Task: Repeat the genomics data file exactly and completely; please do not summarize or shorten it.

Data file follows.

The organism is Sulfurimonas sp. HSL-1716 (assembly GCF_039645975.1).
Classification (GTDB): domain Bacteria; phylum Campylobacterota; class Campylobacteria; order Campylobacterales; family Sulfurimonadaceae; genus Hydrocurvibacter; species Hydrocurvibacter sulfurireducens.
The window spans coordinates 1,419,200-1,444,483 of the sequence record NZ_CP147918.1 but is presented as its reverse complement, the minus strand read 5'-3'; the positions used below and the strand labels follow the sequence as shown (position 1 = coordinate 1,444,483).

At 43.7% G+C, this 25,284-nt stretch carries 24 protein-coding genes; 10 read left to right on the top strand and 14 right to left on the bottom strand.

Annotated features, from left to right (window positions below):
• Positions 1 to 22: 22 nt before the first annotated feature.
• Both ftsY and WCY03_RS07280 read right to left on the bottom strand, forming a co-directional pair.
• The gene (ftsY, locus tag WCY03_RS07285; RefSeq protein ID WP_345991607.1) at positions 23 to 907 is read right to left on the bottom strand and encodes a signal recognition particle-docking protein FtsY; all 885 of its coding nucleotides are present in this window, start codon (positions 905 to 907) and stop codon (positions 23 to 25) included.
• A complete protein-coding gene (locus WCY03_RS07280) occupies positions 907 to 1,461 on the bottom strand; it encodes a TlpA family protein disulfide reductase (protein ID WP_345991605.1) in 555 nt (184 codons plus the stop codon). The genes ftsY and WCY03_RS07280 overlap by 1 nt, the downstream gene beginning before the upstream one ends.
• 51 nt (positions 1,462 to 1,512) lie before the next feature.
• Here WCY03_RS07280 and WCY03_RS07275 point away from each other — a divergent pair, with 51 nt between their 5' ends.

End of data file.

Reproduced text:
The organism is Sulfurimonas sp. HSL-1716 (assembly GCF_039645975.1).
Classification (GTDB): domain Bacteria; phylum Campylobacterota; class Campylobacteria; order Campylobacterales; family Sulfurimonadaceae; genus Hydrocurvibacter; species Hydrocurvibacter sulfurireducens.
The window spans coordinates 1,419,200-1,444,483 of the sequence record NZ_CP147918.1 but is presented as its reverse complement, the minus strand read 5'-3'; the positions used below and the strand labels follow the sequence as shown (position 1 = coordinate 1,444,483).

At 43.7% G+C, this 25,284-nt stretch carries 24 protein-coding genes; 10 read left to right on the top strand and 14 right to left on the bottom strand.

Annotated features, from left to right (window positions below):
• Positions 1 to 22: 22 nt before the first annotated feature.
• Both ftsY and WCY03_RS07280 read right to left on the bottom strand, forming a co-directional pair.
• The gene (ftsY, locus tag WCY03_RS07285; RefSeq protein ID WP_345991607.1) at positions 23 to 907 is read right to left on the bottom strand and encodes a signal recognition particle-docking protein FtsY; all 885 of its coding nucleotides are present in this window, start codon (positions 905 to 907) and stop codon (positions 23 to 25) included.
• A complete protein-coding gene (locus WCY03_RS07280) occupies positions 907 to 1,461 on the bottom strand; it encodes a TlpA family protein disulfide reductase (protein ID WP_345991605.1) in 555 nt (184 codons plus the stop codon). The genes ftsY and WCY03_RS07280 overlap by 1 nt, the downstream gene beginning before the upstream one ends.
• 51 nt (positions 1,462 to 1,512) lie before the next feature.
• Here WCY03_RS07280 and WCY03_RS07275 point away from each other — a divergent pair, with 51 nt between their 5' ends.